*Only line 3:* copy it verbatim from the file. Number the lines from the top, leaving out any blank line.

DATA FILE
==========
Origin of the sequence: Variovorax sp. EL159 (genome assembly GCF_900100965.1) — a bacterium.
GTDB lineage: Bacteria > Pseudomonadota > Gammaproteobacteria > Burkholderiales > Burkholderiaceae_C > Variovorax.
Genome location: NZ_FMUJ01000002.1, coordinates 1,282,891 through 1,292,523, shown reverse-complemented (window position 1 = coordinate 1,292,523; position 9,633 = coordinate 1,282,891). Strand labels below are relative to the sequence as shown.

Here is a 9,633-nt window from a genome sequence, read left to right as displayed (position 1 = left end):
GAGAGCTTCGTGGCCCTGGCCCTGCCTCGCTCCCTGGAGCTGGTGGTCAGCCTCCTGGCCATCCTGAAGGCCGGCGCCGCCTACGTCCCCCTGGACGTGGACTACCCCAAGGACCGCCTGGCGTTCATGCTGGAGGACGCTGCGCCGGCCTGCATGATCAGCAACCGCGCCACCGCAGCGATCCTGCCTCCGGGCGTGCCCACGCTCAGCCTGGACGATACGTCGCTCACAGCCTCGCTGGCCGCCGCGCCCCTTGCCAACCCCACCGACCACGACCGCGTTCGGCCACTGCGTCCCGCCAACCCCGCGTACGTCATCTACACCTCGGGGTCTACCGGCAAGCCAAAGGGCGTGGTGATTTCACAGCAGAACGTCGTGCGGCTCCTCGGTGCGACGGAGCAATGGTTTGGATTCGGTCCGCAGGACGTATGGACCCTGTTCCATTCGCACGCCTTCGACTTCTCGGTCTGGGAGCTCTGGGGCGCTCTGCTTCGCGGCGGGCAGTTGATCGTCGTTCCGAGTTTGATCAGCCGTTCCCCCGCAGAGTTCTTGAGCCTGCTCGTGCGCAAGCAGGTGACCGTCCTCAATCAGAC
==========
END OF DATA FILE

Genome location: NZ_FMUJ01000002.1, coordinates 1,282,891 through 1,292,523, shown reverse-complemented (window position 1 = coordinate 1,292,523; position 9,633 = coordinate 1,282,891). Strand labels below are relative to the sequence as shown.